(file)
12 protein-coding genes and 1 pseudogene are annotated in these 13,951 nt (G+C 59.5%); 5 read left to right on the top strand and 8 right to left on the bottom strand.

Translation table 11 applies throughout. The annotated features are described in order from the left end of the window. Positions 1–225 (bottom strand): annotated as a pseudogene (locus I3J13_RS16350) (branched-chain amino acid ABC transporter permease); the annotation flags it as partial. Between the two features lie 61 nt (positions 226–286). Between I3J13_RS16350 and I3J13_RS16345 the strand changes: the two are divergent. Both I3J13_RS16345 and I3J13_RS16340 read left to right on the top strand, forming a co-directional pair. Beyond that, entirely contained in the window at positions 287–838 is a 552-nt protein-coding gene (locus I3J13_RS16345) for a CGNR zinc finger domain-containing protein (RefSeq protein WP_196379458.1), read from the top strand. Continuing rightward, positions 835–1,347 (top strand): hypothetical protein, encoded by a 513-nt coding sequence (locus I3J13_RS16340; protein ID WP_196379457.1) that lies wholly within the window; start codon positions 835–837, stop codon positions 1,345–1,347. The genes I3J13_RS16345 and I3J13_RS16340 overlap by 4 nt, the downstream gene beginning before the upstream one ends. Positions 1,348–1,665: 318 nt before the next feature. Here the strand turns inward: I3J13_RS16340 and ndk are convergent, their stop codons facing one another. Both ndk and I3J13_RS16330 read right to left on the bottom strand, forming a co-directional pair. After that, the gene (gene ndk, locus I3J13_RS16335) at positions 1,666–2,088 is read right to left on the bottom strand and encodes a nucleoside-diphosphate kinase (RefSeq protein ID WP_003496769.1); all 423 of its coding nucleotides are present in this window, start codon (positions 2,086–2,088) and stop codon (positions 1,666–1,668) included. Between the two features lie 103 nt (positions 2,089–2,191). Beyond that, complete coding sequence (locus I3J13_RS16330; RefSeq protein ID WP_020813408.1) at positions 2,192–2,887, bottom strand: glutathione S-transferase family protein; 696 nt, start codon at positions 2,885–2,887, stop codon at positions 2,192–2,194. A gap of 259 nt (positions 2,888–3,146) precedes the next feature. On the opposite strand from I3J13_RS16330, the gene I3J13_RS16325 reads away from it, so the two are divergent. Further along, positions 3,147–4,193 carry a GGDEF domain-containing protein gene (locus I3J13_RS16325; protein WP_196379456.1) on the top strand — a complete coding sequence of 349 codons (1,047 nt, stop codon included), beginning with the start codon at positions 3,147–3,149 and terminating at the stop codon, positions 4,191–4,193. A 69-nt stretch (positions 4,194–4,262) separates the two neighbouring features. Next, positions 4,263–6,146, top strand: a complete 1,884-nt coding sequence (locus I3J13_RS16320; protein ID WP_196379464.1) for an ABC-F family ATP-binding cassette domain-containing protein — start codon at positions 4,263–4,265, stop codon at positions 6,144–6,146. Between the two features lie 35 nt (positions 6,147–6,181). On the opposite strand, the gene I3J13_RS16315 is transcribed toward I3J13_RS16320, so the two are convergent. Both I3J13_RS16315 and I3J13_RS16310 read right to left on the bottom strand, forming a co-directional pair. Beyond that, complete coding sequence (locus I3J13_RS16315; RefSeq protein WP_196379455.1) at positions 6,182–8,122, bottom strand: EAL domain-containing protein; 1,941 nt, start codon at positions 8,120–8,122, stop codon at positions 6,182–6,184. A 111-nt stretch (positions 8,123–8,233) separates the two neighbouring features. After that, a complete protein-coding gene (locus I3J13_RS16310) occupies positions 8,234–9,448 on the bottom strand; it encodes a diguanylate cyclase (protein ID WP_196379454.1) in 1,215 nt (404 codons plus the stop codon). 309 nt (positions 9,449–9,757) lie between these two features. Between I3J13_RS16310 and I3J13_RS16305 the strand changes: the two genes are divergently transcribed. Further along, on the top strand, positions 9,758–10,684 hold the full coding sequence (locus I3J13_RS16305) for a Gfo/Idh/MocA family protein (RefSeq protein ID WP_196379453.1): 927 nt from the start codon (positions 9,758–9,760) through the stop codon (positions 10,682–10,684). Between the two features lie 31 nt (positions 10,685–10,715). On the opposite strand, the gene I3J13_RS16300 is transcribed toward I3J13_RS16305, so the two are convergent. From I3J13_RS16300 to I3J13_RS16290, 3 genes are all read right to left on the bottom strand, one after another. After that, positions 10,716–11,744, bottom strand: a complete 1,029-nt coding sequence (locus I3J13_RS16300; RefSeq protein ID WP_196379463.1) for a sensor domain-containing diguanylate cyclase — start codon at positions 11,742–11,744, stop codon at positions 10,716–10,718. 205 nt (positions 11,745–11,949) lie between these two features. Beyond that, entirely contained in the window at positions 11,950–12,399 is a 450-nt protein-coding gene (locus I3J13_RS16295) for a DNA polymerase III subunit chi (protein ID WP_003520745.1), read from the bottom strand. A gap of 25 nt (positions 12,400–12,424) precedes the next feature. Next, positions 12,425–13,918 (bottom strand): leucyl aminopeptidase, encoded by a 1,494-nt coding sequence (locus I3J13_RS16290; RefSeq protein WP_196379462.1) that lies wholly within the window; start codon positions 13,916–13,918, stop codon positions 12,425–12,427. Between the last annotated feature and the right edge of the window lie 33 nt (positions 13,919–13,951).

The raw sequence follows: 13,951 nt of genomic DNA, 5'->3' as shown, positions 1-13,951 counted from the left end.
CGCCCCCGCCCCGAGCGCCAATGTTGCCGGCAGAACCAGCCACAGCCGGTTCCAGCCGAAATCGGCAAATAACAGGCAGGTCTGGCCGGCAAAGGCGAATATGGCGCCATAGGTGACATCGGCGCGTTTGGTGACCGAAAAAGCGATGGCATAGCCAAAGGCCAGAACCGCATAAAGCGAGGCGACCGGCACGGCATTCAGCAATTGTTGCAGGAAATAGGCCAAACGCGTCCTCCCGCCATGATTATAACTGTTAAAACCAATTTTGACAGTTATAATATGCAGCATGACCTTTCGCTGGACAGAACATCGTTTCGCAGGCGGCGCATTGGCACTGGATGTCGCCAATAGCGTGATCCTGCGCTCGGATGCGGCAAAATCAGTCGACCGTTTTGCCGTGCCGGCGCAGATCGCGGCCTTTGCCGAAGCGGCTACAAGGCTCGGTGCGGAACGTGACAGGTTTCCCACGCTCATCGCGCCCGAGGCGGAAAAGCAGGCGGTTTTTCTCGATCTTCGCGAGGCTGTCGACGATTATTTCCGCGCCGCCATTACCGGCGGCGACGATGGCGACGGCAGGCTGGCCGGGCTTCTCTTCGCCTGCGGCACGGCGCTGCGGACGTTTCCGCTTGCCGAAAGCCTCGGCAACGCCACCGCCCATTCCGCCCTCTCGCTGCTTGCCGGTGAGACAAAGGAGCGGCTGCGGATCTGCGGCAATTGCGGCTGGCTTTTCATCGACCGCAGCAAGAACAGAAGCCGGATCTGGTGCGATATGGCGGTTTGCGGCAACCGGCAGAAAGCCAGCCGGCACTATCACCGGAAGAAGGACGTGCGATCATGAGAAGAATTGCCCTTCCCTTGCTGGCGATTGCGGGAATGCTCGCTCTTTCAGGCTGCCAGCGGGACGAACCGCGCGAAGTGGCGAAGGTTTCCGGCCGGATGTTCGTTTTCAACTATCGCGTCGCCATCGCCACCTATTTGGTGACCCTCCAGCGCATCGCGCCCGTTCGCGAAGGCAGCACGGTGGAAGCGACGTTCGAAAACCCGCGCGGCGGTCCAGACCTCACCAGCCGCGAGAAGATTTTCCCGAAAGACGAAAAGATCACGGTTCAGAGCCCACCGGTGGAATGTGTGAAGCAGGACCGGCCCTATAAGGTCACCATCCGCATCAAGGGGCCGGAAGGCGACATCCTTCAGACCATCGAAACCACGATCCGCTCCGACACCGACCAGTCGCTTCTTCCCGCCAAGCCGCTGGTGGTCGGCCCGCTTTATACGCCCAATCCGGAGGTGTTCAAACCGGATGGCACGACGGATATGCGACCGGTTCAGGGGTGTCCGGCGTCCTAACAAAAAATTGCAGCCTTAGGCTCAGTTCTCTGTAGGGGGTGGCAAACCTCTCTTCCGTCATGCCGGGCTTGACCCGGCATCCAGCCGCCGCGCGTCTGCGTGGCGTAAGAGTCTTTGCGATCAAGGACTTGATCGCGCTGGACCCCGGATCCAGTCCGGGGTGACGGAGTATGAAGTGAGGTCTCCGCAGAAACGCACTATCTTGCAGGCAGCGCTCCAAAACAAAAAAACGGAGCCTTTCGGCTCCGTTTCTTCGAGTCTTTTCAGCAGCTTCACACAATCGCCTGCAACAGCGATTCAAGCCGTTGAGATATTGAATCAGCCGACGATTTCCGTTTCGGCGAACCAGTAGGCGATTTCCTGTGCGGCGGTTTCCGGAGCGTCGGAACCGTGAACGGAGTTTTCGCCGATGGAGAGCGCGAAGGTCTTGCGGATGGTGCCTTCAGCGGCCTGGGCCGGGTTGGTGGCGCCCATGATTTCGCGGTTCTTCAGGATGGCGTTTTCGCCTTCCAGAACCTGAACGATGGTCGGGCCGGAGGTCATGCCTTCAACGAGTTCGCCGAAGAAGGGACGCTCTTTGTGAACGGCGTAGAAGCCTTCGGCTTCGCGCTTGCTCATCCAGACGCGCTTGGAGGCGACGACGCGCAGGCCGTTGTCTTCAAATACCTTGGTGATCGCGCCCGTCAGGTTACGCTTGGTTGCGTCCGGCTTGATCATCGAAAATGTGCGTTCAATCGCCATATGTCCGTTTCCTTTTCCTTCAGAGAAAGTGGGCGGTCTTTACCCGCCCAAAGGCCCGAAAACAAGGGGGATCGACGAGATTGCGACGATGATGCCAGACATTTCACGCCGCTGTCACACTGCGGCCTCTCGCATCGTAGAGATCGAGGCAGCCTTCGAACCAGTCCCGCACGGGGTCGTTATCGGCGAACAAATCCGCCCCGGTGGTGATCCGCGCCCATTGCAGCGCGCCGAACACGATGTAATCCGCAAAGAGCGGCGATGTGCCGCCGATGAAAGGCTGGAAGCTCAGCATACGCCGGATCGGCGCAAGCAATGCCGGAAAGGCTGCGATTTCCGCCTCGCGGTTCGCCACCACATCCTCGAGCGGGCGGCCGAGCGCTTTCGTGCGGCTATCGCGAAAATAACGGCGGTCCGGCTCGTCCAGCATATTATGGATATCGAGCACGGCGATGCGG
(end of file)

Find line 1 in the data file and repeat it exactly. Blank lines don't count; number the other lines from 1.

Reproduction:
12 protein-coding genes and 1 pseudogene are annotated in these 13,951 nt (G+C 59.5%); 5 read left to right on the top strand and 8 right to left on the bottom strand.